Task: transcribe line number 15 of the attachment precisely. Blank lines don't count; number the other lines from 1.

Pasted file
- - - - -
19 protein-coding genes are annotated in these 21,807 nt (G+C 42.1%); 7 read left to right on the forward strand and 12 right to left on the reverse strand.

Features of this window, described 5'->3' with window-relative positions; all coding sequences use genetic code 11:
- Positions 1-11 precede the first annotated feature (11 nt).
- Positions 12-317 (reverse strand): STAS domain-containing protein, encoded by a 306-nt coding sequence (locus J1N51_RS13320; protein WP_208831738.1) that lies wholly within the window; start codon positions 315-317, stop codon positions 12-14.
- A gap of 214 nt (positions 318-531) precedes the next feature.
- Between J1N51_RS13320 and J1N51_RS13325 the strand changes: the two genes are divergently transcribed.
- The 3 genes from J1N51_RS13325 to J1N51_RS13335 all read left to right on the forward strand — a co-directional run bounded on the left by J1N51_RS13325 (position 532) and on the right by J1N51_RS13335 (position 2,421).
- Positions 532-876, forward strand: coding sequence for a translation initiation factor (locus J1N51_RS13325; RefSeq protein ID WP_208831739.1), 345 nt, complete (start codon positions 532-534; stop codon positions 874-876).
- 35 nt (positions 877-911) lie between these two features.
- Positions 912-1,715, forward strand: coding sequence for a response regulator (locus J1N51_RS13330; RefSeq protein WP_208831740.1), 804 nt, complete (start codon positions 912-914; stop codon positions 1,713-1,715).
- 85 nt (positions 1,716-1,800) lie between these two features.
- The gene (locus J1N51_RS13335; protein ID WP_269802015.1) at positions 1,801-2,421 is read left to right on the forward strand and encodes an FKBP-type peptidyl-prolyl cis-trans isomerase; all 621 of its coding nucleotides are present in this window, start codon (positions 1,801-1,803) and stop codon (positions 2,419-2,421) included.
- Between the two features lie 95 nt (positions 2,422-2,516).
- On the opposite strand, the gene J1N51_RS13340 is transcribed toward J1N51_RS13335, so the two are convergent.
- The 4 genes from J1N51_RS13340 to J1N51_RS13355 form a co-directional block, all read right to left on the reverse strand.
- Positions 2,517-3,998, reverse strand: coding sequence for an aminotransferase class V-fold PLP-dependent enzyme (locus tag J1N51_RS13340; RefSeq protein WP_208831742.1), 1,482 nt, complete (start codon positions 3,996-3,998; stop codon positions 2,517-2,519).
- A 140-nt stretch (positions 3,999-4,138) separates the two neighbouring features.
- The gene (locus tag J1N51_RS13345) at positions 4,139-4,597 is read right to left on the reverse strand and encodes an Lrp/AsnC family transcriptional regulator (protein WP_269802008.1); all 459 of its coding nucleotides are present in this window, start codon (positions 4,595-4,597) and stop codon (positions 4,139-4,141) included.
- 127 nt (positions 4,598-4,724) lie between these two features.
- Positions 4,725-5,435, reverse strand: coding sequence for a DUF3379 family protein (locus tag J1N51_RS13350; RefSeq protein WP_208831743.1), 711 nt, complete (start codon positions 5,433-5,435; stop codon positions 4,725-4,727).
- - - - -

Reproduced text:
- The 4 genes from J1N51_RS13340 to J1N51_RS13355 form a co-directional block, all read right to left on the reverse strand.